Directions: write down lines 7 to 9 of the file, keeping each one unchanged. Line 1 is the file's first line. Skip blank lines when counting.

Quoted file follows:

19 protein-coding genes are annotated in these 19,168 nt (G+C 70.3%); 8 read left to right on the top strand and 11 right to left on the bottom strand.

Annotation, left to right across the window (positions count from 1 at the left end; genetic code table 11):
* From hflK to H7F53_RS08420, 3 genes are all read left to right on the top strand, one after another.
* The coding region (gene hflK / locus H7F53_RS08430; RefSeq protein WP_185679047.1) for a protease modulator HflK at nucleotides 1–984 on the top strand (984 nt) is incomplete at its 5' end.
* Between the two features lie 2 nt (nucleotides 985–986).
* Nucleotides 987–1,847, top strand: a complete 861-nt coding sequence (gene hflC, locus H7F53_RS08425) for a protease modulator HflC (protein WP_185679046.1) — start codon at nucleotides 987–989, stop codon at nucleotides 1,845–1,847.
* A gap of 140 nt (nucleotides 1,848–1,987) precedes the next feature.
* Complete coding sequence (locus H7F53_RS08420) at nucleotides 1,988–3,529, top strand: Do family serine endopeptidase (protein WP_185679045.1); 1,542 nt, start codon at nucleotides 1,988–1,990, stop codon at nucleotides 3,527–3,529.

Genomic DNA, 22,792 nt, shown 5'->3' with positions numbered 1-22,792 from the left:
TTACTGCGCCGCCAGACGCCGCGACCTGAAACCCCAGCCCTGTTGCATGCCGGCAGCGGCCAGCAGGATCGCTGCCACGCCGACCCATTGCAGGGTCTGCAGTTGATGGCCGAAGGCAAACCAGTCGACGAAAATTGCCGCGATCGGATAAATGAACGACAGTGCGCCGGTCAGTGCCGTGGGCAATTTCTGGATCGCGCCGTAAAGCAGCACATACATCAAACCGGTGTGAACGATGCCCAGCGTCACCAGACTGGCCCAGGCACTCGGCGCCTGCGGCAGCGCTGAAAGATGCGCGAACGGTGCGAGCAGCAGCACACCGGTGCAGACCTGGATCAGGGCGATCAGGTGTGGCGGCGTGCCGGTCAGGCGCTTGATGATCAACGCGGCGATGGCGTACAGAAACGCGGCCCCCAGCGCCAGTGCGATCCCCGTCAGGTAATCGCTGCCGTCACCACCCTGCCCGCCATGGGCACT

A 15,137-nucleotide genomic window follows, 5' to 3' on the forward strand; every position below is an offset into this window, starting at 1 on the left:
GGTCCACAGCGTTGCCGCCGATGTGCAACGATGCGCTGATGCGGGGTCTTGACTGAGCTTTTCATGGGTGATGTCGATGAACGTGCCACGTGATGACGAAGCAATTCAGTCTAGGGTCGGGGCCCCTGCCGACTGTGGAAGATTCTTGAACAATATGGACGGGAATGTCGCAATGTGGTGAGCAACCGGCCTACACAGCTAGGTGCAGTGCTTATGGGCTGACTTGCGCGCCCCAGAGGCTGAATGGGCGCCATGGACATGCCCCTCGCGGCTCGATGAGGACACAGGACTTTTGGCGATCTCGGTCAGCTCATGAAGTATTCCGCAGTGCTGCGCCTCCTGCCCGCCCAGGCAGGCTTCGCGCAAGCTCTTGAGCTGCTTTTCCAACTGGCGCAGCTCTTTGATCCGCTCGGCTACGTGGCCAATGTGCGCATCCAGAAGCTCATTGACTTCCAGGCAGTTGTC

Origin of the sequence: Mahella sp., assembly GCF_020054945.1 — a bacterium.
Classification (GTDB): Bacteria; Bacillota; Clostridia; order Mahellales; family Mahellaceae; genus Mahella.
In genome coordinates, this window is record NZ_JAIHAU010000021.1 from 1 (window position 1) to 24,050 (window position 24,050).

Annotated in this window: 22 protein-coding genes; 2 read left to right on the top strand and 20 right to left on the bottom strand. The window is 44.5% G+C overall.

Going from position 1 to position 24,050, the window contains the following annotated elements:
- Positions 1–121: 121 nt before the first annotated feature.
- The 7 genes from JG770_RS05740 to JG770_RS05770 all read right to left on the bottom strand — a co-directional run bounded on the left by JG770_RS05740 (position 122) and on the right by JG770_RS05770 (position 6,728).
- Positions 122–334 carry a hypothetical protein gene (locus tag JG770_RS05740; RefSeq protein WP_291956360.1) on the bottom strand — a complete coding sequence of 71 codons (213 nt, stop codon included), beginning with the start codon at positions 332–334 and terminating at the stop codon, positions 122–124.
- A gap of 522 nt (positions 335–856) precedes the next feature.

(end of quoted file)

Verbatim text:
* A gap of 140 nt (nucleotides 1,848–1,987) precedes the next feature.
* Complete coding sequence (locus H7F53_RS08420) at nucleotides 1,988–3,529, top strand: Do family serine endopeptidase (protein WP_185679045.1); 1,542 nt, start codon at nucleotides 1,988–1,990, stop codon at nucleotides 3,527–3,529.

Genomic DNA, 22,792 nt, shown 5'->3' with positions numbered 1-22,792 from the left: